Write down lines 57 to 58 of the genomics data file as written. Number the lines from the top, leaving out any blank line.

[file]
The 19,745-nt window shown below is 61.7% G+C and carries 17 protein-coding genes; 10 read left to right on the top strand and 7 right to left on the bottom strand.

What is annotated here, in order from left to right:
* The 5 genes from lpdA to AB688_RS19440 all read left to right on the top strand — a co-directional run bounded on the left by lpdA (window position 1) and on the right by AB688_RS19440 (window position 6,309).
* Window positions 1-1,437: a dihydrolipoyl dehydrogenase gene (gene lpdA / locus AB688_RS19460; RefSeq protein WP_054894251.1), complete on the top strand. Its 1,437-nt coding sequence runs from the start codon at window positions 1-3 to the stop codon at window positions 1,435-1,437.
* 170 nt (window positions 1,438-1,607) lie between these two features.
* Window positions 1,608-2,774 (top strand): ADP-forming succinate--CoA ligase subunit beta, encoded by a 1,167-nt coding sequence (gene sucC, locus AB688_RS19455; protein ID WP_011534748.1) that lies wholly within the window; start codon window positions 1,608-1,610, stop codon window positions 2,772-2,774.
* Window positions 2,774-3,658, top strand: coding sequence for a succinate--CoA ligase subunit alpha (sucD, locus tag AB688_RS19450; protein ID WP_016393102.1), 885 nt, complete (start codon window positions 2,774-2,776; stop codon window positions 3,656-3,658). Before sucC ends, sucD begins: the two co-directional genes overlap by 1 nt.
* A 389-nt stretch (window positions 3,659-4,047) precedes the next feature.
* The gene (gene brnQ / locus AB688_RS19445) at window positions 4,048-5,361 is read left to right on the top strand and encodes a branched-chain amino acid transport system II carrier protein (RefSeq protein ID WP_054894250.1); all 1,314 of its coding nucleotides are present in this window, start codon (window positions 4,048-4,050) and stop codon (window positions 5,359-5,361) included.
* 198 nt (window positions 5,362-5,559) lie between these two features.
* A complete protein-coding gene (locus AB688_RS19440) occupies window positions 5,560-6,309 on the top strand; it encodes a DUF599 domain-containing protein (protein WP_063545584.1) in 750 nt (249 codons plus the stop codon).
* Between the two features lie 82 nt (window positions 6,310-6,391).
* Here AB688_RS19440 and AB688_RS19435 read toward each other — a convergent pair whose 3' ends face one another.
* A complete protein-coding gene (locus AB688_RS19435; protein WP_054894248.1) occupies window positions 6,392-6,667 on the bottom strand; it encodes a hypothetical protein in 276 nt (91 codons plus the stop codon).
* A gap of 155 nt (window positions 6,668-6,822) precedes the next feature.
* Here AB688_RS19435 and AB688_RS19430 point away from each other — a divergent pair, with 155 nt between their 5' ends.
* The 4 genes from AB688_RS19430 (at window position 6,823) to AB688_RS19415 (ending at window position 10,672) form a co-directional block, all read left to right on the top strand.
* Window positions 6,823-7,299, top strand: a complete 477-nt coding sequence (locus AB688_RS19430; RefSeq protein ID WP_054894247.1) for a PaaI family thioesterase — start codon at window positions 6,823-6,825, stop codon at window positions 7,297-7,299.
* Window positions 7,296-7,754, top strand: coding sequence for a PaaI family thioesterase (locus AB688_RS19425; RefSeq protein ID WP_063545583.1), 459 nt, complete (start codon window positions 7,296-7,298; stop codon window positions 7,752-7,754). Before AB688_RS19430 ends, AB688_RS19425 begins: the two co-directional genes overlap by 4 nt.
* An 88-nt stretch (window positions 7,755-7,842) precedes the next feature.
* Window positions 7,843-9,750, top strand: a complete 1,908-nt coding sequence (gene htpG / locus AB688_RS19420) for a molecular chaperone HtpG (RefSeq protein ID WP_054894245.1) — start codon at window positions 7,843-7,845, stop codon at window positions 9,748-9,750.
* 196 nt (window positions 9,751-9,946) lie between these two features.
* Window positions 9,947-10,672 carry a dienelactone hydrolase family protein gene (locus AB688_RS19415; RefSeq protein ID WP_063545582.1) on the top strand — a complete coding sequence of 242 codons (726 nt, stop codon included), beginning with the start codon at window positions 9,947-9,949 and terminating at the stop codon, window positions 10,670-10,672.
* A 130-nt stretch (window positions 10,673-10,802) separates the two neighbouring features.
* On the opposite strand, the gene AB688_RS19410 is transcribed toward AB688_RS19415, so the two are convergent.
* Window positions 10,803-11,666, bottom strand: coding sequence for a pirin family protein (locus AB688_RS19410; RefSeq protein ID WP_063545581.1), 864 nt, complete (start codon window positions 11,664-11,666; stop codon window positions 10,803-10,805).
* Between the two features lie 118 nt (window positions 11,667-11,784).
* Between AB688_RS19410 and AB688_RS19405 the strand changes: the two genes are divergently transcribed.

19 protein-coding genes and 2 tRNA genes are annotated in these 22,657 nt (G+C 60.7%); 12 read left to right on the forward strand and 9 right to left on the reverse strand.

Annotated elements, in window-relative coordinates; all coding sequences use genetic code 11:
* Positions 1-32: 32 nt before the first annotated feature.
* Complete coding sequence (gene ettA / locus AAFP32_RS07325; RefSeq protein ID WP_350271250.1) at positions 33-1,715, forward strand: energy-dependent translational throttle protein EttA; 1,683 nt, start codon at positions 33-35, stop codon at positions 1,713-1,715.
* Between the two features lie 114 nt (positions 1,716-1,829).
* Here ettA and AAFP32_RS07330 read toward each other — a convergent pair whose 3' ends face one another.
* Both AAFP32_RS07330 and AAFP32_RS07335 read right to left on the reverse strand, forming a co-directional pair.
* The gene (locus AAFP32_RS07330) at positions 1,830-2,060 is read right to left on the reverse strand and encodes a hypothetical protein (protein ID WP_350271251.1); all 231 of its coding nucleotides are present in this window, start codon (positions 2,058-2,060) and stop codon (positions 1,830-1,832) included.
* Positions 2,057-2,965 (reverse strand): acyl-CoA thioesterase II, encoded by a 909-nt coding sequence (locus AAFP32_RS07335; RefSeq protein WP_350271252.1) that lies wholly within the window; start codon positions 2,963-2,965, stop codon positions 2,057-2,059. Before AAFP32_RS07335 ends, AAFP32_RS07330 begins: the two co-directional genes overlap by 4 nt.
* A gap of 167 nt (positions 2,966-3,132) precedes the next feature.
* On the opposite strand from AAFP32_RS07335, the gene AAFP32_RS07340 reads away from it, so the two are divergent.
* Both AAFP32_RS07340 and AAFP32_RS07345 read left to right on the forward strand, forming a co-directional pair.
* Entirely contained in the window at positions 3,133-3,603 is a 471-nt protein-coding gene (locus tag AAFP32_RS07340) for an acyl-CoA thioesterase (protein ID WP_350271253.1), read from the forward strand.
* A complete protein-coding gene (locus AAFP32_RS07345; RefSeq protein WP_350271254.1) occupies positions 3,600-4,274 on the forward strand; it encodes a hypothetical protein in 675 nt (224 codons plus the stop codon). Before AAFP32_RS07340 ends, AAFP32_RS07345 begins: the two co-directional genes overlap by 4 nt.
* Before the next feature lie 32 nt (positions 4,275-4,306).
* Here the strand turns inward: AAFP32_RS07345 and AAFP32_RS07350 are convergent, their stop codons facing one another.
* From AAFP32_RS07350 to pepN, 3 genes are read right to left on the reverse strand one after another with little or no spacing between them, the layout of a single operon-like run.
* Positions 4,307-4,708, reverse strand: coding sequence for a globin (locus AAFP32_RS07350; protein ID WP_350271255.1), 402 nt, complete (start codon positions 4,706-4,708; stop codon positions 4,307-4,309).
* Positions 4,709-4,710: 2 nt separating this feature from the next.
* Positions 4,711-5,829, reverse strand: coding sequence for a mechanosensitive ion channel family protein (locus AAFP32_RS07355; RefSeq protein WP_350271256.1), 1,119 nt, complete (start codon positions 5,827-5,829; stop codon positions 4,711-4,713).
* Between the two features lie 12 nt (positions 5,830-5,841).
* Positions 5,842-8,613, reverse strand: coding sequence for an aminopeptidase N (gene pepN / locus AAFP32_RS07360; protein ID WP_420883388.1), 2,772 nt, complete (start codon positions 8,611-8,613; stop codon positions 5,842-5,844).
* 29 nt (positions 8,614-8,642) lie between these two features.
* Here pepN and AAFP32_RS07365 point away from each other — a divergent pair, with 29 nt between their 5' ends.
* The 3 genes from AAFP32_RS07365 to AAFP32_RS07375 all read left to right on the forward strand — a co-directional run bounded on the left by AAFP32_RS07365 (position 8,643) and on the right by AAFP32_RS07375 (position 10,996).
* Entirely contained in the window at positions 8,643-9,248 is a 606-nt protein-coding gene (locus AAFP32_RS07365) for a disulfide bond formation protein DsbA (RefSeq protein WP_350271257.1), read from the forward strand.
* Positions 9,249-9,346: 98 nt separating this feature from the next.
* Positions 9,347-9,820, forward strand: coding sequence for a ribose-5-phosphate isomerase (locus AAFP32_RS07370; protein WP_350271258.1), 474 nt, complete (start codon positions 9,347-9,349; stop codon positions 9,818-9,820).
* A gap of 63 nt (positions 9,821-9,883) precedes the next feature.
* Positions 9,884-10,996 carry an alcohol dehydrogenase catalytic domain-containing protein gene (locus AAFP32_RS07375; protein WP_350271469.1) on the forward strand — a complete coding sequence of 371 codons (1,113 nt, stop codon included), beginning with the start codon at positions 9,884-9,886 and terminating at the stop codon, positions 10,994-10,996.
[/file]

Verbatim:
* A gap of 63 nt (positions 9,821-9,883) precedes the next feature.
* Positions 9,884-10,996 carry an alcohol dehydrogenase catalytic domain-containing protein gene (locus AAFP32_RS07375; protein WP_350271469.1) on the forward strand — a complete coding sequence of 371 codons (1,113 nt, stop codon included), beginning with the start codon at positions 9,884-9,886 and terminating at the stop codon, positions 10,994-10,996.